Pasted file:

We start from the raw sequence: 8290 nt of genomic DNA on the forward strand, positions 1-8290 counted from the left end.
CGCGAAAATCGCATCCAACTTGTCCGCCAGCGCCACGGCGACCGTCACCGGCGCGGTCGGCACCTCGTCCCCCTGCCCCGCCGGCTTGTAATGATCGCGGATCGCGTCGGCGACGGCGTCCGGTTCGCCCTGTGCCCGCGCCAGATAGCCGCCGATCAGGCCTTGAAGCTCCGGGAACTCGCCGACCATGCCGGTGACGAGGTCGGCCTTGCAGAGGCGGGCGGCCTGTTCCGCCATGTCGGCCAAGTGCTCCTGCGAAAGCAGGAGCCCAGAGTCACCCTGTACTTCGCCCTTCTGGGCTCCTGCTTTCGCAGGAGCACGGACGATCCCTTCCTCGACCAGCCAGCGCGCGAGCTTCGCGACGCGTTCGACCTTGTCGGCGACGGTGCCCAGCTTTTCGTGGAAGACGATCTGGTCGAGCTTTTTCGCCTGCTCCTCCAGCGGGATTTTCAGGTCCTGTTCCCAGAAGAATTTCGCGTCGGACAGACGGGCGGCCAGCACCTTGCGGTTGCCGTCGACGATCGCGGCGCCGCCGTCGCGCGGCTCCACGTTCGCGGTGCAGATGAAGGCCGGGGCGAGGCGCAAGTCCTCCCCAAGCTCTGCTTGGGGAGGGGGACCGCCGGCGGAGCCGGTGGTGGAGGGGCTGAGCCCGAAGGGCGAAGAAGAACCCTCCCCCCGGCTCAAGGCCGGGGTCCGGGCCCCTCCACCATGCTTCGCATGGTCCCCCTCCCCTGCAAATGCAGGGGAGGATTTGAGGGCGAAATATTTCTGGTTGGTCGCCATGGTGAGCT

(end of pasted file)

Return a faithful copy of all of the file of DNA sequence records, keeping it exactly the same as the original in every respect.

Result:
We start from the raw sequence: 8290 nt of genomic DNA on the forward strand, positions 1-8290 counted from the left end.
CGCGAAAATCGCATCCAACTTGTCCGCCAGCGCCACGGCGACCGTCACCGGCGCGGTCGGCACCTCGTCCCCCTGCCCCGCCGGCTTGTAATGATCGCGGATCGCGTCGGCGACGGCGTCCGGTTCGCCCTGTGCCCGCGCCAGATAGCCGCCGATCAGGCCTTGAAGCTCCGGGAACTCGCCGACCATGCCGGTGACGAGGTCGGCCTTGCAGAGGCGGGCGGCCTGTTCCGCCATGTCGGCCAAGTGCTCCTGCGAAAGCAGGAGCCCAGAGTCACCCTGTACTTCGCCCTTCTGGGCTCCTGCTTTCGCAGGAGCACGGACGATCCCTTCCTCGACCAGCCAGCGCGCGAGCTTCGCGACGCGTTCGACCTTGTCGGCGACGGTGCCCAGCTTTTCGTGGAAGACGATCTGGTCGAGCTTTTTCGCCTGCTCCTCCAGCGGGATTTTCAGGTCCTGTTCCCAGAAGAATTTCGCGTCGGACAGACGGGCGGCCAGCACCTTGCGGTTGCCGTCGACGATCGCGGCGCCGCCGTCGCGCGGCTCCACGTTCGCGGTGCAGATGAAGGCCGGGGCGAGGCGCAAGTCCTCCCCAAGCTCTGCTTGGGGAGGGGGACCGCCGGCGGAGCCGGTGGTGGAGGGGCTGAGCCCGAAGGGCGAAGAAGAACCCTCCCCCCGGCTCAAGGCCGGGGTCCGGGCCCCTCCACCATGCTTCGCATGGTCCCCCTCCCCTGCAAATGCAGGGGAGGATTTGAGGGCGAAATATTTCTGGTTGGTCGCCATGGTGAGCT